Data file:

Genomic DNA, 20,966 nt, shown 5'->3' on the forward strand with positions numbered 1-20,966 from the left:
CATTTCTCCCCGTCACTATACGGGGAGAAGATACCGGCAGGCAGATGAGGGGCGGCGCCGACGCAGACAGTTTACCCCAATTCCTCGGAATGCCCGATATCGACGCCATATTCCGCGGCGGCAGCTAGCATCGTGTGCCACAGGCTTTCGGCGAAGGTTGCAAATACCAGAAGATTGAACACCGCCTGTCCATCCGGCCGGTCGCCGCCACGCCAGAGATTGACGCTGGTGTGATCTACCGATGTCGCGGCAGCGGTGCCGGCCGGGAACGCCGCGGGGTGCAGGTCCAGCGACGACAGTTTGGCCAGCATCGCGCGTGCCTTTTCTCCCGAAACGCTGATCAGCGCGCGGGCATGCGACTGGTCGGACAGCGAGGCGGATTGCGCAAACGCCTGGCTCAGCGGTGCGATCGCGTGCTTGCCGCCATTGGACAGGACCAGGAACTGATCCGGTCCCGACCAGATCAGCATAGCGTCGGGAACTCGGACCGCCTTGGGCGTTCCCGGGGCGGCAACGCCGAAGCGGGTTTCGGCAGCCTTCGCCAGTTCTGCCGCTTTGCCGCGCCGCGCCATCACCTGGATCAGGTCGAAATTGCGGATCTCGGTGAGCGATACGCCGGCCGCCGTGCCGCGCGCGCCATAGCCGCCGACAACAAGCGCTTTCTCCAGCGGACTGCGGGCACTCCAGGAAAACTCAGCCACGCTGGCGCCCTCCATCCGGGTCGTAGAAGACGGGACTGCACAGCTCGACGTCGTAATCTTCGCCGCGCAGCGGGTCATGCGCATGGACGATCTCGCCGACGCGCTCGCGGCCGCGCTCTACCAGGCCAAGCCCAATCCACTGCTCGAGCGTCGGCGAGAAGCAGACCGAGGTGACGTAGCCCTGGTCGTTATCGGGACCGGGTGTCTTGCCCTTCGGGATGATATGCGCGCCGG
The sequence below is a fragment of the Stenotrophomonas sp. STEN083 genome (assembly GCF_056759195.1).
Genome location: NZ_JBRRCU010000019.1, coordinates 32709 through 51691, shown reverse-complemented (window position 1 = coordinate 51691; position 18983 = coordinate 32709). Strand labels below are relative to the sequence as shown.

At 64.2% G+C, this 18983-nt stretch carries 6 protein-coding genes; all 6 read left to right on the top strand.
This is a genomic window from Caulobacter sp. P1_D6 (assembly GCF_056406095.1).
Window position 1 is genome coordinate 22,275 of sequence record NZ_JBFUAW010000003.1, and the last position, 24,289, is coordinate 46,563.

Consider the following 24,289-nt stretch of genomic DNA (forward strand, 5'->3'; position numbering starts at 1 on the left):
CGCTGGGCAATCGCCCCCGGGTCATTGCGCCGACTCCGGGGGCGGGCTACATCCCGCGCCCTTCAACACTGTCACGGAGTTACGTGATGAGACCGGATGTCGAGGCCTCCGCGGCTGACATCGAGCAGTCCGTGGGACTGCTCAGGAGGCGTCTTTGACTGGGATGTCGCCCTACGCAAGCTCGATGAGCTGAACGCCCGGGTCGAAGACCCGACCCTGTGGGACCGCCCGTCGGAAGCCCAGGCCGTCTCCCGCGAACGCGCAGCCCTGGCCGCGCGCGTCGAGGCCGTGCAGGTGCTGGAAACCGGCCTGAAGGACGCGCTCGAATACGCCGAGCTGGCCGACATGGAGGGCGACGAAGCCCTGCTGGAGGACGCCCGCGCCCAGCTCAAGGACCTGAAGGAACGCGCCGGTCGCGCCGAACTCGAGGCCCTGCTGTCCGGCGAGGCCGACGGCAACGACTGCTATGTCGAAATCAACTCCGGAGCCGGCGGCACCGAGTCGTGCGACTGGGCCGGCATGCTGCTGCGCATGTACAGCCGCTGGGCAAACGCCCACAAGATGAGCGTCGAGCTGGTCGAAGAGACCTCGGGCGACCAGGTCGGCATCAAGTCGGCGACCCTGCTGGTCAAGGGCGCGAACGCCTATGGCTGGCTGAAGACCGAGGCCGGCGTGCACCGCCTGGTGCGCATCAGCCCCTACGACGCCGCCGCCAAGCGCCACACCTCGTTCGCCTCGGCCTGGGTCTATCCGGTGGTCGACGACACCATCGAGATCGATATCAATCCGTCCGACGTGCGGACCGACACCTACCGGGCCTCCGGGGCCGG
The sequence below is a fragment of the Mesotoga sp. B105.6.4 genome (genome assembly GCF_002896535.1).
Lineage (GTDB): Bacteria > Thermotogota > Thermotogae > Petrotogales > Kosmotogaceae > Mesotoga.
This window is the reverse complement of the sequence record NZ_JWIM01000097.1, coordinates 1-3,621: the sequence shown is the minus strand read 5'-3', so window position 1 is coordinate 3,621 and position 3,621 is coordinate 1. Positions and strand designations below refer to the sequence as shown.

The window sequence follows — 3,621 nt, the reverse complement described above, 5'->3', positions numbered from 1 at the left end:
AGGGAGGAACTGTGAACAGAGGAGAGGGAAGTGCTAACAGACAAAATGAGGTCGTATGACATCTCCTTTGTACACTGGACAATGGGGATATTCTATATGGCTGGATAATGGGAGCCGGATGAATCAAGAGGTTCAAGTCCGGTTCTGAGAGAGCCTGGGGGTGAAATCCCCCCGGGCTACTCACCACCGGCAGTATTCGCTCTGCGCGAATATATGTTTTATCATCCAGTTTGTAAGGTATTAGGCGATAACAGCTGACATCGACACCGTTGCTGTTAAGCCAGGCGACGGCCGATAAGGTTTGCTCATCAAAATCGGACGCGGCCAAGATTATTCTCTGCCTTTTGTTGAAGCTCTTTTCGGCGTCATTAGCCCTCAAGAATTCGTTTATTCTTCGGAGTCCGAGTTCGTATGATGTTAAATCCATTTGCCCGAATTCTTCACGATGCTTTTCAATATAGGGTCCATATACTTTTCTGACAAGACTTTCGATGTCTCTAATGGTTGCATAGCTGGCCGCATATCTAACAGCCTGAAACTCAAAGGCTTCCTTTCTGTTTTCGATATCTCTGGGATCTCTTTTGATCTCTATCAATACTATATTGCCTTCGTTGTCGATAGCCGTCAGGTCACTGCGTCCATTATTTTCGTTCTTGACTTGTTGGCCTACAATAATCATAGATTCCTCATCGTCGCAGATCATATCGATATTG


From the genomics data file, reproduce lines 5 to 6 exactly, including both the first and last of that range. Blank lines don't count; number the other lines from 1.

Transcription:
At 64.2% G+C, this 18983-nt stretch carries 6 protein-coding genes; all 6 read left to right on the top strand.
This is a genomic window from Caulobacter sp. P1_D6 (assembly GCF_056406095.1).